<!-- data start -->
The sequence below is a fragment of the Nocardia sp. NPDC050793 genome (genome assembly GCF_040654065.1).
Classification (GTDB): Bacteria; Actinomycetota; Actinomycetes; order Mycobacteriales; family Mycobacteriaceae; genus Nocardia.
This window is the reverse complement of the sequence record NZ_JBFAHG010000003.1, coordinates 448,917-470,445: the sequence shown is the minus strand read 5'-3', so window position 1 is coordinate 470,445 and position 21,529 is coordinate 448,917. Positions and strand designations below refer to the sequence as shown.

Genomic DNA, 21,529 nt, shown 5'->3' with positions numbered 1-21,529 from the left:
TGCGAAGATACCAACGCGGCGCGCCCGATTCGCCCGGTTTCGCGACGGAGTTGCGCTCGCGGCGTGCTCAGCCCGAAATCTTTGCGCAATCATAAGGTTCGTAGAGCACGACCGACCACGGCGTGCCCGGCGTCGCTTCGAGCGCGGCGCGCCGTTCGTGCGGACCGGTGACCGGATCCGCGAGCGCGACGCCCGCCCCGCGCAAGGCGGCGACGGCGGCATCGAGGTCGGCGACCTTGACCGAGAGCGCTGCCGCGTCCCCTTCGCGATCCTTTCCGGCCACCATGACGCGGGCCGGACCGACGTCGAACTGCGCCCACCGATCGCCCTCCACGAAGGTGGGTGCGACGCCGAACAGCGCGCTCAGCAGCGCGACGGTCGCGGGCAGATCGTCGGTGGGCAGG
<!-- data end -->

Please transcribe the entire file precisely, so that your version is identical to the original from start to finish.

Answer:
The sequence below is a fragment of the Nocardia sp. NPDC050793 genome (genome assembly GCF_040654065.1).
Classification (GTDB): Bacteria; Actinomycetota; Actinomycetes; order Mycobacteriales; family Mycobacteriaceae; genus Nocardia.
This window is the reverse complement of the sequence record NZ_JBFAHG010000003.1, coordinates 448,917-470,445: the sequence shown is the minus strand read 5'-3', so window position 1 is coordinate 470,445 and position 21,529 is coordinate 448,917. Positions and strand designations below refer to the sequence as shown.

Genomic DNA, 21,529 nt, shown 5'->3' with positions numbered 1-21,529 from the left:
TGCGAAGATACCAACGCGGCGCGCCCGATTCGCCCGGTTTCGCGACGGAGTTGCGCTCGCGGCGTGCTCAGCCCGAAATCTTTGCGCAATCATAAGGTTCGTAGAGCACGACCGACCACGGCGTGCCCGGCGTCGCTTCGAGCGCGGCGCGCCGTTCGTGCGGACCGGTGACCGGATCCGCGAGCGCGACGCCCGCCCCGCGCAAGGCGGCGACGGCGGCATCGAGGTCGGCGACCTTGACCGAGAGCGCTGCCGCGTCCCCTTCGCGATCCTTTCCGGCCACCATGACGCGGGCCGGACCGACGTCGAACTGCGCCCACCGATCGCCCTCCACGAAGGTGGGTGCGACGCCGAACAGCGCGCTCAGCAGCGCGACGGTCGCGGGCAGATCGTCGGTGGGCAGG